Press release and images on Launch of "A field guide to Dragonflies and Damselflies" Book from Dilmah
Pursuing a hopeful aspiration to coalesce scientific knowledge and deeper reflection on nature, Dilmah Conservation will release its latest publication ‘A field guide to Dragonflies and Damselflies’ by Amila Sumanpala on 30th May at the Dilmah Exceptional Tea Lounge, Water’s Edge.
A field guide to Dragonflies and Damselflies reintroduces us to the vista of these flying insects that remain suspended with an unwavering balance in mid-air, flying low and high amongst the green of the gardens.
Oftentimes, the diversity in this species goes unnoticed and unobserved. In that respect, the book is a little effort to bring people closer in a mutual admiration for the multitude of colors and shapes in which these organisms exist.
However, a diminishing pattern in their number has been observed with the surge in urbanization that is fast spreading into its habitats. This has probably offset the ecological balance in more ways than one as dragonflies and damselflies have a pivotal role in retaining its equilibrium. Their high sensitivity to environmental changes makes them reliable bioindicators, as their increased or decreased presence correlates with the water quality. Apart from this, they feed on both adult mosquito and their larvae, keeping their numbers in check.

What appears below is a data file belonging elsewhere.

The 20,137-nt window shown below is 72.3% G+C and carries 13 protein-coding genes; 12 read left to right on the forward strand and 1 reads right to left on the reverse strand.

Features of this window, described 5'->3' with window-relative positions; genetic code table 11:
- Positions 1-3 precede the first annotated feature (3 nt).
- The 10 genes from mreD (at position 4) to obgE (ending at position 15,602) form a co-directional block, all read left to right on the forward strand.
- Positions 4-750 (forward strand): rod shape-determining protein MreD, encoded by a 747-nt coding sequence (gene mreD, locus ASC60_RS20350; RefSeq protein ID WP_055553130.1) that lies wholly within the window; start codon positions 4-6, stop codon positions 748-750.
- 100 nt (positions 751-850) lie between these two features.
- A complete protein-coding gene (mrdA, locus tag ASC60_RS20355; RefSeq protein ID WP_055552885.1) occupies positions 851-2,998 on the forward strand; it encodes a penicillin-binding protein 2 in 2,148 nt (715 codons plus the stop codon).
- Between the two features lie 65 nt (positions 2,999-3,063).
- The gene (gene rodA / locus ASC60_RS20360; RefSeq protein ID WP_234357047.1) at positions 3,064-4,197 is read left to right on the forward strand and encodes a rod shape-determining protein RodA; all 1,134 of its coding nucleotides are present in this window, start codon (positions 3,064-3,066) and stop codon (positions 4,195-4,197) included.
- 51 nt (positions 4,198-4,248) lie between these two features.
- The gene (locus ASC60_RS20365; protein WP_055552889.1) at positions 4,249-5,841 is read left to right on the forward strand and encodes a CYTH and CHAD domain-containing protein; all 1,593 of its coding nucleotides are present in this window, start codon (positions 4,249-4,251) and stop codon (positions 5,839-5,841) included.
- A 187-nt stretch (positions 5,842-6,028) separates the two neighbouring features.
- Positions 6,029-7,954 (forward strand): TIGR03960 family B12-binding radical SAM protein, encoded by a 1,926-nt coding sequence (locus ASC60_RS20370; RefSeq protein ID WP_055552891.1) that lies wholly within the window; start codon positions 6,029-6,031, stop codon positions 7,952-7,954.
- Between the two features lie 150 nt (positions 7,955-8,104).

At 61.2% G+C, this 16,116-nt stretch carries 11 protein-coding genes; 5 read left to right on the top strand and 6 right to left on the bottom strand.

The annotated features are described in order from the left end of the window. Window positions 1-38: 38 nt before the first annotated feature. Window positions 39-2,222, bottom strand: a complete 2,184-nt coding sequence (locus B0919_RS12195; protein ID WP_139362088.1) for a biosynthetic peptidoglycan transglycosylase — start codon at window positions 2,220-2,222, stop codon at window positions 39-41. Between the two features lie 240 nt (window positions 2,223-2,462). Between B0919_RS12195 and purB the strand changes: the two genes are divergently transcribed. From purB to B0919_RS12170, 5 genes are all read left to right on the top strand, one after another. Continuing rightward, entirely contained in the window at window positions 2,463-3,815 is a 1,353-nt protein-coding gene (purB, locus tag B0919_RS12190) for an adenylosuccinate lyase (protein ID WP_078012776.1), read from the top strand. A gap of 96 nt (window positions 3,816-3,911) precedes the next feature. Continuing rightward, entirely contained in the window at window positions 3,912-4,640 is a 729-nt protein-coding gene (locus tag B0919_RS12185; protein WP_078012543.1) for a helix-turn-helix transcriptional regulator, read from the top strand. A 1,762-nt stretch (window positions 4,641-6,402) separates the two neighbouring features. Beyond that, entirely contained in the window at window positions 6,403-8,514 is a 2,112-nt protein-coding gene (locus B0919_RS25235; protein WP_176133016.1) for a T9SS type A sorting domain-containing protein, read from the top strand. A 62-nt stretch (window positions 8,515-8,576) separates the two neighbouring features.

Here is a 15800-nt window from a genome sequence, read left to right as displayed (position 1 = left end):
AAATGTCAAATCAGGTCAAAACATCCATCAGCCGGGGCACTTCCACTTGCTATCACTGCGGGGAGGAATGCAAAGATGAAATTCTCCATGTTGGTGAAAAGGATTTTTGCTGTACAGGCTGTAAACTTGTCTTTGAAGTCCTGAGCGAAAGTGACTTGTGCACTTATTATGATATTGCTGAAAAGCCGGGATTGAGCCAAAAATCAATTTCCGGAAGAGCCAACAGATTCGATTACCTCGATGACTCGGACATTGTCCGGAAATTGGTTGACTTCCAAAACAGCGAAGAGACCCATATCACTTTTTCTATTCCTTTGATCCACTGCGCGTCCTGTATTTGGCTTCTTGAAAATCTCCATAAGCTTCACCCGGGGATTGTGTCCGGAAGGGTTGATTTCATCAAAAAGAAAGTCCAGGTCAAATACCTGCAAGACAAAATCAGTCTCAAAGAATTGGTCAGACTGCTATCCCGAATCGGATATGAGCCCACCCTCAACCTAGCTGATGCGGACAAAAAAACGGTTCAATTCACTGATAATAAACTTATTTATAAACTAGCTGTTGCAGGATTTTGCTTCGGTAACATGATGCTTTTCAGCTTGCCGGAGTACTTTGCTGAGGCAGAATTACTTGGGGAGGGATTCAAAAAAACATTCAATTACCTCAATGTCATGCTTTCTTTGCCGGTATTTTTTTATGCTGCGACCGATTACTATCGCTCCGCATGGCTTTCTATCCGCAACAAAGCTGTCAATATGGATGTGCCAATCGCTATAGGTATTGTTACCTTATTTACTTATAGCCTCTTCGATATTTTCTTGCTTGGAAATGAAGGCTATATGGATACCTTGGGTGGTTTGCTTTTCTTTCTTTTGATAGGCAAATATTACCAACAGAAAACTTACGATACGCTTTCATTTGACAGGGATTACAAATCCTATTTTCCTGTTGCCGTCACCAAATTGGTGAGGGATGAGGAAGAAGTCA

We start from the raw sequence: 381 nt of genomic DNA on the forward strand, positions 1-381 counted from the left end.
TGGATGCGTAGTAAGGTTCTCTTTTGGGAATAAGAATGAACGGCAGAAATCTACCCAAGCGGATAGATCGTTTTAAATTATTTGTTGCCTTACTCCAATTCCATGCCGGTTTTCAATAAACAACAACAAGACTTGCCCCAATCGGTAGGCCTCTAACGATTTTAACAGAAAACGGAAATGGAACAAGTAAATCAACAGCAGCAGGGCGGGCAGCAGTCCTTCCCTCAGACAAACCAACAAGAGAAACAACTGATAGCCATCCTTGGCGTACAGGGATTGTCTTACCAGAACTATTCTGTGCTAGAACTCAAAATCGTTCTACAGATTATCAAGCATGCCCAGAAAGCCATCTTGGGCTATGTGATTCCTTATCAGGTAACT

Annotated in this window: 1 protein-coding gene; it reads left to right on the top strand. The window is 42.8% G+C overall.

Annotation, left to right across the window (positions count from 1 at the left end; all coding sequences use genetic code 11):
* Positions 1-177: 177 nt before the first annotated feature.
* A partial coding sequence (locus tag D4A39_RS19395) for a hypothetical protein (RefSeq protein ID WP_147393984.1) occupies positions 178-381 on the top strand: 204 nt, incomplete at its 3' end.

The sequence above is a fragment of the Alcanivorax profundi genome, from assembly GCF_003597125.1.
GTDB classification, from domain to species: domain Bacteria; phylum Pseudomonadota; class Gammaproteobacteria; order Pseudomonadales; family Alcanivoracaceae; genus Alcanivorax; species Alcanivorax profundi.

The field guide is another step taken by Dilmah Conservation to enrich the minds of the present generation with a plethora of scientific information, and usher in a better awareness regarding the environment. Filled with brilliant images and rich information, the book is the 12th in the series of Dilmah Conservation’s attempt to create a bridge connecting people to nature, and urge greater conservation through an in-depth understanding and respect for organisms and their habitats.
As the founder of Dilmah, Merrill J. Fernando puts down in the book, “ I hope that with this publication future generations will be enlightened on the importance of this species and the need for their conservation and inspire with it a new generation of enthusiasts who will take on this responsibility and help restore dragonfly populations.”
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